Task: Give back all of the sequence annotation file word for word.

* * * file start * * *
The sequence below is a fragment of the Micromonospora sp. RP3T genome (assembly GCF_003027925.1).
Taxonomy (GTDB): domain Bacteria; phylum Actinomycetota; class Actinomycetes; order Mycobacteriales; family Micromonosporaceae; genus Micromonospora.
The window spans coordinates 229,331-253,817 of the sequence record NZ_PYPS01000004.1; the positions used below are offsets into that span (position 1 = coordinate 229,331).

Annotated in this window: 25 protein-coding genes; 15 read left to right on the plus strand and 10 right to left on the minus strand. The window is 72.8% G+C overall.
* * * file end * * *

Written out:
The sequence below is a fragment of the Micromonospora sp. RP3T genome (assembly GCF_003027925.1).
Taxonomy (GTDB): domain Bacteria; phylum Actinomycetota; class Actinomycetes; order Mycobacteriales; family Micromonosporaceae; genus Micromonospora.
The window spans coordinates 229,331-253,817 of the sequence record NZ_PYPS01000004.1; the positions used below are offsets into that span (position 1 = coordinate 229,331).

Annotated in this window: 25 protein-coding genes; 15 read left to right on the plus strand and 10 right to left on the minus strand. The window is 72.8% G+C overall.